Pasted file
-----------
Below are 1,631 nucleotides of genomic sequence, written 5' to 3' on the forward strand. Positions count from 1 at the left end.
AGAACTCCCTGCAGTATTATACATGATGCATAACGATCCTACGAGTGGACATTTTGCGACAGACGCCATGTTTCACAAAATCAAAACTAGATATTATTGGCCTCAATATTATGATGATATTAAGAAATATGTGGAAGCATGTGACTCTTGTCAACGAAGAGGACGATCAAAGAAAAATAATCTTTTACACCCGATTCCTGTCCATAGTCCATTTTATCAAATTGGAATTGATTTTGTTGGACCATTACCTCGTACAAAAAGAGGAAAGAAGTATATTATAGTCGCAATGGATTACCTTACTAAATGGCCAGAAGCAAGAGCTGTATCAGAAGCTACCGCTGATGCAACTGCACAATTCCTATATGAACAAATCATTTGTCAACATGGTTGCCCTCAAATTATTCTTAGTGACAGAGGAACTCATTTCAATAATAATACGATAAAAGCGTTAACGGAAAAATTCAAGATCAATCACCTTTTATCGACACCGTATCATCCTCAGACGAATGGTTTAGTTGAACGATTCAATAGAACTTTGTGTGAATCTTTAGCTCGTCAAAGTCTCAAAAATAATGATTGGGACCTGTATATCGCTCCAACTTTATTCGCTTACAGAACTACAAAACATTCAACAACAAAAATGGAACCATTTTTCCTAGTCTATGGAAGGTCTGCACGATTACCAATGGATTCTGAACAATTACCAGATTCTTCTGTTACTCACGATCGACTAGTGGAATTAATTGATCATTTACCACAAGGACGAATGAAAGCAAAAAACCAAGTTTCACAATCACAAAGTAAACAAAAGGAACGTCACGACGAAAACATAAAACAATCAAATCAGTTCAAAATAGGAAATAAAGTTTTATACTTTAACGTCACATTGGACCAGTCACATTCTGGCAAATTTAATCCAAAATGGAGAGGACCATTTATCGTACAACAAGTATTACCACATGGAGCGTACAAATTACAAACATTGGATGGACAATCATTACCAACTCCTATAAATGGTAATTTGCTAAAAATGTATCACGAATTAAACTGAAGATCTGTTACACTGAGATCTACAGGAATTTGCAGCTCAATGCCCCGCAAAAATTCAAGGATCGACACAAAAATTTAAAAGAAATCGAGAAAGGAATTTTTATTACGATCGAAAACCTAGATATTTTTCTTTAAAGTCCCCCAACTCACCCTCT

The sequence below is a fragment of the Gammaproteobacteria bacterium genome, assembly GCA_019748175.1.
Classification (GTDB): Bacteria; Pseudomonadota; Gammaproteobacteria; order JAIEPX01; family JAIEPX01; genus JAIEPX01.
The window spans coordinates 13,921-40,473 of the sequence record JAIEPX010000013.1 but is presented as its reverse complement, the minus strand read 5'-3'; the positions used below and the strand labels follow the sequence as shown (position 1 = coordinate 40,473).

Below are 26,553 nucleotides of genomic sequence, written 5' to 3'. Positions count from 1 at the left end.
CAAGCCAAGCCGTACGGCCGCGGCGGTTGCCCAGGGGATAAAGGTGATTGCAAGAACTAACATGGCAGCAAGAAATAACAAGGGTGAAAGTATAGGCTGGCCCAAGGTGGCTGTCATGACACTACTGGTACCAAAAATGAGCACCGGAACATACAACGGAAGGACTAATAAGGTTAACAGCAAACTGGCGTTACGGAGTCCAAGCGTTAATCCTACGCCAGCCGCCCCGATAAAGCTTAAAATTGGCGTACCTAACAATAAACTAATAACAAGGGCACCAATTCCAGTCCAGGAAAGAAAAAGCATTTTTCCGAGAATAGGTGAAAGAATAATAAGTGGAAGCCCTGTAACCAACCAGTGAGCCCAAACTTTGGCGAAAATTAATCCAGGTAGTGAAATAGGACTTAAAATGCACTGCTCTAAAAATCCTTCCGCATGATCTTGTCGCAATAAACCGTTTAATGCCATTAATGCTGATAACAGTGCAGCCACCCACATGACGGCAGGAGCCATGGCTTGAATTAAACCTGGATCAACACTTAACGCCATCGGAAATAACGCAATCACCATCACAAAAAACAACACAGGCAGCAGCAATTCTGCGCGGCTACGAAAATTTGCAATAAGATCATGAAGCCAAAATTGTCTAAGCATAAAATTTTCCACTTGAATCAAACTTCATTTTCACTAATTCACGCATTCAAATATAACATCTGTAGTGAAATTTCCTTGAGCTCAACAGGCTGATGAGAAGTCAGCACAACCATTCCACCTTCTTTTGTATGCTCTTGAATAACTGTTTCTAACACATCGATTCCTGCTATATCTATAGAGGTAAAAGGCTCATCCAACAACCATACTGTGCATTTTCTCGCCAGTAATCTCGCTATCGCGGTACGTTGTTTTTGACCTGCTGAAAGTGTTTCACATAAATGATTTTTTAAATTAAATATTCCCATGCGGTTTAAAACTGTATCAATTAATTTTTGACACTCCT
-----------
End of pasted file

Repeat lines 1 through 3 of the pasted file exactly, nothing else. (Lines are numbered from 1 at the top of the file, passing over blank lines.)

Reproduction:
Below are 1,631 nucleotides of genomic sequence, written 5' to 3' on the forward strand. Positions count from 1 at the left end.
AGAACTCCCTGCAGTATTATACATGATGCATAACGATCCTACGAGTGGACATTTTGCGACAGACGCCATGTTTCACAAAATCAAAACTAGATATTATTGGCCTCAATATTATGATGATATTAAGAAATATGTGGAAGCATGTGACTCTTGTCAACGAAGAGGACGATCAAAGAAAAATAATCTTTTACACCCGATTCCTGTCCATAGTCCATTTTATCAAATTGGAATTGATTTTGTTGGACCATTACCTCGTACAAAAAGAGGAAAGAAGTATATTATAGTCGCAATGGATTACCTTACTAAATGGCCAGAAGCAAGAGCTGTATCAGAAGCTACCGCTGATGCAACTGCACAATTCCTATATGAACAAATCATTTGTCAACATGGTTGCCCTCAAATTATTCTTAGTGACAGAGGAACTCATTTCAATAATAATACGATAAAAGCGTTAACGGAAAAATTCAAGATCAATCACCTTTTATCGACACCGTATCATCCTCAGACGAATGGTTTAGTTGAACGATTCAATAGAACTTTGTGTGAATCTTTAGCTCGTCAAAGTCTCAAAAATAATGATTGGGACCTGTATATCGCTCCAACTTTATTCGCTTACAGAACTACAAAACATTCAACAACAAAAATGGAACCATTTTTCCTAGTCTATGGAAGGTCTGCACGATTACCAATGGATTCTGAACAATTACCAGATTCTTCTGTTACTCACGATCGACTAGTGGAATTAATTGATCATTTACCACAAGGACGAATGAAAGCAAAAAACCAAGTTTCACAATCACAAAGTAAACAAAAGGAACGTCACGACGAAAACATAAAACAATCAAATCAGTTCAAAATAGGAAATAAAGTTTTATACTTTAACGTCACATTGGACCAGTCACATTCTGGCAAATTTAATCCAAAATGGAGAGGACCATTTATCGTACAACAAGTATTACCACATGGAGCGTACAAATTACAAACATTGGATGGACAATCATTACCAACTCCTATAAATGGTAATTTGCTAAAAATGTATCACGAATTAAACTGAAGATCTGTTACACTGAGATCTACAGGAATTTGCAGCTCAATGCCCCGCAAAAATTCAAGGATCGACACAAAAATTTAAAAGAAATCGAGAAAGGAATTTTTATTACGATCGAAAACCTAGATATTTTTCTTTAAAGTCCCCCAACTCACCCTCT

The sequence below is a fragment of the Gammaproteobacteria bacterium genome, assembly GCA_019748175.1.